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Idaho Voices

Ready for the spotlight

Sun., Feb. 28, 2010

Lakeland  senior Carson Sharrai, pictured at the school in Rathdrum,  is the president of the drama club and would like to go into theater as a (Kathy Plonka)
Lakeland senior Carson Sharrai, pictured at the school in Rathdrum, is the president of the drama club and would like to go into theater as a (Kathy Plonka)

Lakeland student’s plate full with 4-H, Adsido and drama

Carson Sharrai is one busy teenager. The Lakeland High School senior is involved in everything from drama club to 4-H to athletics and is still able to maintain a grade-point average that earns her the privilege of being in the National Honor Society. While the 17-year-old’s interests leave her with little free time and are very diverse, Sharrai knows one thing for sure: she would not want to give any of them up.

“I’ve always been busy,” said Sharrai. “There is never a dull moment, but it is worth it.”

In addition to serving as president of the Drama Club, Sharrai is also in her fourth year on the Lakeland High School golf team, serves as vice president of the school’s National Honor Society, is an officer for the 4-H Teen Association of Idaho and participates in a group at school called Adsido, which meets weekly to discuss social issues including poverty, drugs, homelessness and racism.

“We have discussions about things that are important to us and what we can do to bring awareness about certain issues to our local community,” said Sharrai, who adds that Adsido has recently teamed up with a local Rotary club to work on various projects.

One event the group participated in was a trip to Portland where it met with different missions and distributed care packages to the homeless, something that Sharrai said opened her eyes to the challenges faced by those living on the streets. But as much as she enjoys helping out others, she said what she really enjoys is the dynamic discussions that take place among the members of Adsido.

“It makes you a better person because you open yourself up to other people’s thoughts and views,” she said.

As part of her involvement with the National Honor Society, Sharrai participates in activities that give back to her community.

“We just got done doing a blood drive,” she said. “But we didn’t just have the school. We opened it up to the community.”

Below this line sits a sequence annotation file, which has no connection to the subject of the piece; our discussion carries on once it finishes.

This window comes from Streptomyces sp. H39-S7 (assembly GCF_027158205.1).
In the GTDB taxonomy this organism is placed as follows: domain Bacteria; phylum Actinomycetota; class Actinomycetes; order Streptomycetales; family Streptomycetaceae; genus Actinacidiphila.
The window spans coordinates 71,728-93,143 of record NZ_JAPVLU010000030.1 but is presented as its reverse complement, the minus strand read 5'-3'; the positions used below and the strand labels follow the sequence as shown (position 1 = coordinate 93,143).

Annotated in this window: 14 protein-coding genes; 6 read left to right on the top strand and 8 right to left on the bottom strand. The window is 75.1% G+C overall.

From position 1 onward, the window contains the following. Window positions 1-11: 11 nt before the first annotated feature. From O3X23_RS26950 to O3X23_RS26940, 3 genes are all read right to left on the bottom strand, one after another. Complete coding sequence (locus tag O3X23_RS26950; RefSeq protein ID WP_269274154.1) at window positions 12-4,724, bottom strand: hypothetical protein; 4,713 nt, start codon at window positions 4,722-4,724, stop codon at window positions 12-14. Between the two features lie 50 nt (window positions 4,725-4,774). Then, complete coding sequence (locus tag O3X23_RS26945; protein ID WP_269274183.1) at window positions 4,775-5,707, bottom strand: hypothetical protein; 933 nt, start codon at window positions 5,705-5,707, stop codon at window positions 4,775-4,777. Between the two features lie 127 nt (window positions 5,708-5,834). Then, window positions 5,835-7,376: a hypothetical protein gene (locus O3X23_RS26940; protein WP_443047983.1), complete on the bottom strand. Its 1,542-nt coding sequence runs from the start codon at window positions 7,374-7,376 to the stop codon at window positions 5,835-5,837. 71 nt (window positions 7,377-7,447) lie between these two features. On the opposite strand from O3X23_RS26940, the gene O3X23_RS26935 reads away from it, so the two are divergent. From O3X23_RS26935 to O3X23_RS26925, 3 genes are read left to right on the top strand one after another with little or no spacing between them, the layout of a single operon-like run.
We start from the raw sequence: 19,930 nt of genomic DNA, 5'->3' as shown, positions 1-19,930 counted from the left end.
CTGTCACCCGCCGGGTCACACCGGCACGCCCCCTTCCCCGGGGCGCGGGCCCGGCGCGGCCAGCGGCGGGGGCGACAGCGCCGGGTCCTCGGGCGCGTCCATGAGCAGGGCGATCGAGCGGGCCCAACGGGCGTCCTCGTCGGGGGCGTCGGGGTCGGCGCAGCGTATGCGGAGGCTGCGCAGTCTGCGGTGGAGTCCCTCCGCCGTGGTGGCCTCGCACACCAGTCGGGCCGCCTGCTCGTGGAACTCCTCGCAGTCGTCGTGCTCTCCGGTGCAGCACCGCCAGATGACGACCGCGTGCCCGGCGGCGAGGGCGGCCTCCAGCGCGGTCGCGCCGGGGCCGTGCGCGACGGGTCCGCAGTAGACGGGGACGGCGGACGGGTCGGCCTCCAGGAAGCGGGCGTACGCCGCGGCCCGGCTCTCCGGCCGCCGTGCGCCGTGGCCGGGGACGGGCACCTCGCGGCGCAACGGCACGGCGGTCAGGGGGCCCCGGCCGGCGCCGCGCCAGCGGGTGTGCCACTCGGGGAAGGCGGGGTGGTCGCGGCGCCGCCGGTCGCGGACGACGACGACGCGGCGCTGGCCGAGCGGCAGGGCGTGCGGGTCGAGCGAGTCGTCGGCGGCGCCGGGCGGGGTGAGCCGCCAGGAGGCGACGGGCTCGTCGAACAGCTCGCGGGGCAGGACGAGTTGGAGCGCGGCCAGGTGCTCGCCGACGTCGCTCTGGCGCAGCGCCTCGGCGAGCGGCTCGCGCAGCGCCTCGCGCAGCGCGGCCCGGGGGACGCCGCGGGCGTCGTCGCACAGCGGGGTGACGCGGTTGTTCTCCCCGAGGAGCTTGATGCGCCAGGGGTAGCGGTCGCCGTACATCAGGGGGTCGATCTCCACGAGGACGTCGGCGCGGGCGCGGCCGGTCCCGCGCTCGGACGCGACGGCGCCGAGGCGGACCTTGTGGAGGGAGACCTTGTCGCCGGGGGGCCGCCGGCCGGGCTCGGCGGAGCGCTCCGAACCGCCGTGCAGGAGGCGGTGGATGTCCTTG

Sharrai has also been an active member of 4-H for the past eight years – a likely choice of activities for her given the fact she has grown up in a family that counts horses, goats, dogs, cats and rabbits among the family pets.

“My mom always made sure we were doing something productive,” said Sharrai, referring to her and her brother Jayce, 20. “She did 4-H, too, when she was young.”

At last summer’s 4-H state teen conference, she presented a speech in front of more than 300 members and was elected secretary to the 4-H Teen Association for the state of Idaho. She and her fellow board members are planning this year’s conference which will take place in Moscow in June and offers many different opportunities for attendees to learn about things from leadership to physical fitness.

“It is really versatile and you can choose what you want to do,” she said.

Sharrai is busy but she said she is never too busy to spend time with her family – especially during the winter months.

“Snow brings winter fun for us,” said Sharrai referring to her family’s ski trips to Schweitzer Mountain Resort.

But even with all of these activities, the one that Sharrai says she enjoys most is her time in the Drama Club.

“I like building scenarios,” said Sharrai, who would like to get into Lake City Playhouse or the Spokane Civic Theatre prior to attending North Idaho College next fall. “I want to get a couple productions under my belt before I go to college.”

She said that she has been involved in about two productions per year in high school and has also gone to state competitions in drama for the last two years – one year presenting an eight-minute monologue and the other as part of an ensemble. And while she has performed in everything from musicals to drama, she said it is the classics which she enjoys the most.

“It shows more of your talent and allows you to be more versatile,” Sharrai said.

Looking ahead to her career path, Sharrai wants to try her hand in the theater industry, but knows it is a difficult road. She has a backup plan, though, and that includes teaching both drama and history.

“It’s helpful having a theater background because it can bring history to life,” said Sharrai, who adds that her own teachers at Lakeland have been a big influence on her. “They are very dynamic.”

Her diverse interests are proof that Sharrai is a confident young woman who is not afraid to face new challenges, something she encourages all young people to do.

“Don’t be afraid to try things because if you don’t take the risk, you’re not going to get the reward,” she said.

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